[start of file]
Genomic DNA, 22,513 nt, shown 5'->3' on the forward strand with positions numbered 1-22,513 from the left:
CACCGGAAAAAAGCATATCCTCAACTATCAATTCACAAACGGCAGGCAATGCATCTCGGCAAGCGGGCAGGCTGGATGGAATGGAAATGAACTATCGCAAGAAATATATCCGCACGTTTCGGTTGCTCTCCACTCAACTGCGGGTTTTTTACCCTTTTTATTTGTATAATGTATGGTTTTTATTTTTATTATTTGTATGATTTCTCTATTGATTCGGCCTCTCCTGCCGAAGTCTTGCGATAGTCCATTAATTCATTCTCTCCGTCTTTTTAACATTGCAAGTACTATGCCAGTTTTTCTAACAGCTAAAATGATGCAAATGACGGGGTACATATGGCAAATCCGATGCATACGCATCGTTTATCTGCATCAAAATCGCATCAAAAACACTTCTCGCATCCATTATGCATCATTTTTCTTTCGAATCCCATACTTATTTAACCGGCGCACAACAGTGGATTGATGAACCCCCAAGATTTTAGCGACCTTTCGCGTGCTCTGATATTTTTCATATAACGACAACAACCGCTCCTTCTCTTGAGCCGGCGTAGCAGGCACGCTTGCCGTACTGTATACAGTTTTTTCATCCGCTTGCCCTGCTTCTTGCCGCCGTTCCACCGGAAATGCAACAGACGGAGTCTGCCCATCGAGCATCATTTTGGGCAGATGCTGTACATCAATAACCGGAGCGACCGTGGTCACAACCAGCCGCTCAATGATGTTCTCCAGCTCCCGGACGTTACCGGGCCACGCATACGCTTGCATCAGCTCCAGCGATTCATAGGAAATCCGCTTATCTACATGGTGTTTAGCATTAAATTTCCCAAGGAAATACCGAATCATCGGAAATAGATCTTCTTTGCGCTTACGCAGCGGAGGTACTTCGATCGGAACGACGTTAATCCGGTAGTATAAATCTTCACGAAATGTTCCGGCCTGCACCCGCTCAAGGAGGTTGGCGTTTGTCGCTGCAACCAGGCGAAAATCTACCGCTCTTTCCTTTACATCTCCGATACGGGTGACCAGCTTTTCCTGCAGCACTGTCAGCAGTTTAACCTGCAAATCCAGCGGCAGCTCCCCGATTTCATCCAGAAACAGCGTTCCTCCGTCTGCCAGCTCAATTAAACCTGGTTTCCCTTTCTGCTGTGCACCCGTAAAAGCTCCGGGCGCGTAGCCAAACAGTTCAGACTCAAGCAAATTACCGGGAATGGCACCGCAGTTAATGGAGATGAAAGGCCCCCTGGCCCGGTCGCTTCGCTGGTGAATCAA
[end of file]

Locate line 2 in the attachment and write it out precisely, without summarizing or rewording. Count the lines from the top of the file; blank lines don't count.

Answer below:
CACCGGAAAAAAGCATATCCTCAACTATCAATTCACAAACGGCAGGCAATGCATCTCGGCAAGCGGGCAGGCTGGATGGAATGGAAATGAACTATCGCAAGAAATATATCCGCACGTTTCGGTTGCTCTCCACTCAACTGCGGGTTTTTTACCCTTTTTATTTGTATAATGTATGGTTTTTATTTTTATTATTTGTATGATTTCTCTATTGATTCGGCCTCTCCTGCCGAAGTCTTGCGATAGTCCATTAATTCATTCTCTCCGTCTTTTTAACATTGCAAGTACTATGCCAGTTTTTCTAACAGCTAAAATGATGCAAATGACGGGGTACATATGGCAAATCCGATGCATACGCATCGTTTATCTGCATCAAAATCGCATCAAAAACACTTCTCGCATCCATTATGCATCATTTTTCTTTCGAATCCCATACTTATTTAACCGGCGCACAACAGTGGATTGATGAACCCCCAAGATTTTAGCGACCTTTCGCGTGCTCTGATATTTTTCATATAACGACAACAACCGCTCCTTCTCTTGAGCCGGCGTAGCAGGCACGCTTGCCGTACTGTATACAGTTTTTTCATCCGCTTGCCCTGCTTCTTGCCGCCGTTCCACCGGAAATGCAACAGACGGAGTCTGCCCATCGAGCATCATTTTGGGCAGATGCTGTACATCAATAACCGGAGCGACCGTGGTCACAACCAGCCGCTCAATGATGTTCTCCAGCTCCCGGACGTTACCGGGCCACGCATACGCTTGCATCAGCTCCAGCGATTCATAGGAAATCCGCTTATCTACATGGTGTTTAGCATTAAATTTCCCAAGGAAATACCGAATCATCGGAAATAGATCTTCTTTGCGCTTACGCAGCGGAGGTACTTCGATCGGAACGACGTTAATCCGGTAGTATAAATCTTCACGAAATGTTCCGGCCTGCACCCGCTCAAGGAGGTTGGCGTTTGTCGCTGCAACCAGGCGAAAATCTACCGCTCTTTCCTTTACATCTCCGATACGGGTGACCAGCTTTTCCTGCAGCACTGTCAGCAGTTTAACCTGCAAATCCAGCGGCAGCTCCCCGATTTCATCCAGAAACAGCGTTCCTCCGTCTGCCAGCTCAATTAAACCTGGTTTCCCTTTCTGCTGTGCACCCGTAAAAGCTCCGGGCGCGTAGCCAAACAGTTCAGACTCAAGCAAATTACCGGGAATGGCACCGCAGTTAATGGAGATGAAAGGCCCCCTGGCCCGGTCGCTTCGCTGGTGAATCAA